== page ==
Can you feed yourself on $4 a day?

Rhonda invites you to try. The Des Moines resident is very grateful that after three years of living in a tent near the city’s rivers and in abandoned lots, she’s now living in a modest apartment along a public bus route. She’s grateful to students in Des Moines University’s Homeless Community Outreach (HCO) who befriended her while she was homeless and who still visit or text her every Sunday. She’s also grateful the paperwork snafus were resolved that for almost two months had tied up her benefits through the Supplemental Nutrition Assistance Program (SNAP), the largest nutrition assistance program administered by the U.S. Department of Agriculture.

“That’s been a nightmare for me,” she says. “When I got my [SNAP] card in the mail, I sat by the river and cried.”

Still, Rhonda knows that living on approximately $4 per day for food is no picnic. “This week I paid $2.40 for a dozen eggs,” she says. “Meat and milk prices are going up, too.”

To get a glimpse of what life is like for the more than 45 million low-income people – about one in seven Americans, many of them children – who participate in SNAP, members of DMU’s HCO, the Muslim Students Association and Preventegrative Medicine Club invite you to try the SNAP Challenge by feeding yourself Nov. 17-20 on just $4 a day. That’s approximately the amount you as an adult individual in Iowa would receive via SNAP.

“The SNAP Challenge will definitely test your creativity and bargaining skills,” says Julie Risinger, a second-year osteopathic medical student and HCO president. “When talking with students about the challenge, they aren’t sure if they will be able to manage on such a small budget. However, it is this sense of food insecurity and awareness of the true constraints on SNAP that we hope to highlight. As future health care providers, it is important that we understand the difficulties our future patients may have when it comes to eating a balanced diet.”

The University’s SNAP Challenge is one of the events during National Hunger and Homelessness Awareness Week, Nov. 14-22. You can sign up for the challenge online; during the noon hour on Monday, Nov. 16, in the Student Education Center; or at the Oxfam America Hunger Banquet that evening. During that event, participants will be randomly served a type of dinner – from a multi-course plated meal to white rice in a cup – proportionately based on worldwide poverty rates.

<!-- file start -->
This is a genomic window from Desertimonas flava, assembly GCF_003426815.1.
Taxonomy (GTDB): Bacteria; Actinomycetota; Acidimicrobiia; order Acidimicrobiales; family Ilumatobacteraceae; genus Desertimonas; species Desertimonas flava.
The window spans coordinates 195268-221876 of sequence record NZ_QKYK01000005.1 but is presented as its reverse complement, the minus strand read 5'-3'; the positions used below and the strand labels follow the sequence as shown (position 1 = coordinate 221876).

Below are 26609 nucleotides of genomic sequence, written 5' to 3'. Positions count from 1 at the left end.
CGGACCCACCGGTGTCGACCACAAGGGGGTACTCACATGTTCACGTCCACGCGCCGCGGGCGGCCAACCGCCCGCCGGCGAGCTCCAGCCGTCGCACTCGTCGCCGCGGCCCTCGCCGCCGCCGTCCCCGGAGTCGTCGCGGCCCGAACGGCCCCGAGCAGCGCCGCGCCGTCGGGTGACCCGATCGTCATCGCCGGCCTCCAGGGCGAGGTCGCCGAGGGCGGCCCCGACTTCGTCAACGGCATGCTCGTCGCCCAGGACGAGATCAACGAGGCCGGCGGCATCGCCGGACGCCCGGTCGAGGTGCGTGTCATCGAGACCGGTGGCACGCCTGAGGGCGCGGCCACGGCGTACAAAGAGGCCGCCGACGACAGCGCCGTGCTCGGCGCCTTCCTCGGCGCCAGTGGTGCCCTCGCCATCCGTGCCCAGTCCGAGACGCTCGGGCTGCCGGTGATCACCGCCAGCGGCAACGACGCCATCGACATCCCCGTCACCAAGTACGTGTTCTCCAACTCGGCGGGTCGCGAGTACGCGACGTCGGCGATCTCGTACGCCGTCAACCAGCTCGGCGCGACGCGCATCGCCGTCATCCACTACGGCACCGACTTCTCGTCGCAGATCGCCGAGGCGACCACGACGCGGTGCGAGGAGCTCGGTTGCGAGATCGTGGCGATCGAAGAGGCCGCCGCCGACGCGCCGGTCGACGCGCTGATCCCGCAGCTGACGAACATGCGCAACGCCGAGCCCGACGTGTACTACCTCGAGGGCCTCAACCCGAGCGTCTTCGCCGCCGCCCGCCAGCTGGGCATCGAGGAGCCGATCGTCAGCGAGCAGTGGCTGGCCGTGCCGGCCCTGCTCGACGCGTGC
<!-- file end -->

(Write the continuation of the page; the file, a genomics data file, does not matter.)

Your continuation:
Also during the first three weeks of November, DMU students are sponsoring a campus food drive to generate donations to the Des Moines Area Religious Council Food Pantry Network.

If you want to try the SNAP Challenge, here are some guidelines:

  • Spend $4 or less on all food and beverages each day of the challenge, Nov. 17-20.
  • All food and beverages purchased and consumed during the challenge, including dining out, must be included in total spending.
  • If you eat food that you already have at home or that is given to you by family, friends, your workplace, etc., account for its value in your SNAP budget.
  • Invite others to join you in the challenge, including family, friends, co-workers, health care providers and elected officials.
  • Share your experiences and observations during the challenge via social media. Be sure to include #DMUSnapChallege in your posts!

Over the years, hundreds of members of Congress, governors, other elected officials, journalists and other community members have taken the SNAP Challenge and learned firsthand what it’s like making ends meet and satiating hunger on a SNAP budget. Are you up for the challenge?

Disclaimer: This content is created for informational purposes only. It is not intended to be a substitute for professional medical advice, diagnosis, or treatment. Always seek the advice of a qualified health care provider with any questions you may have regarding a medical condition.

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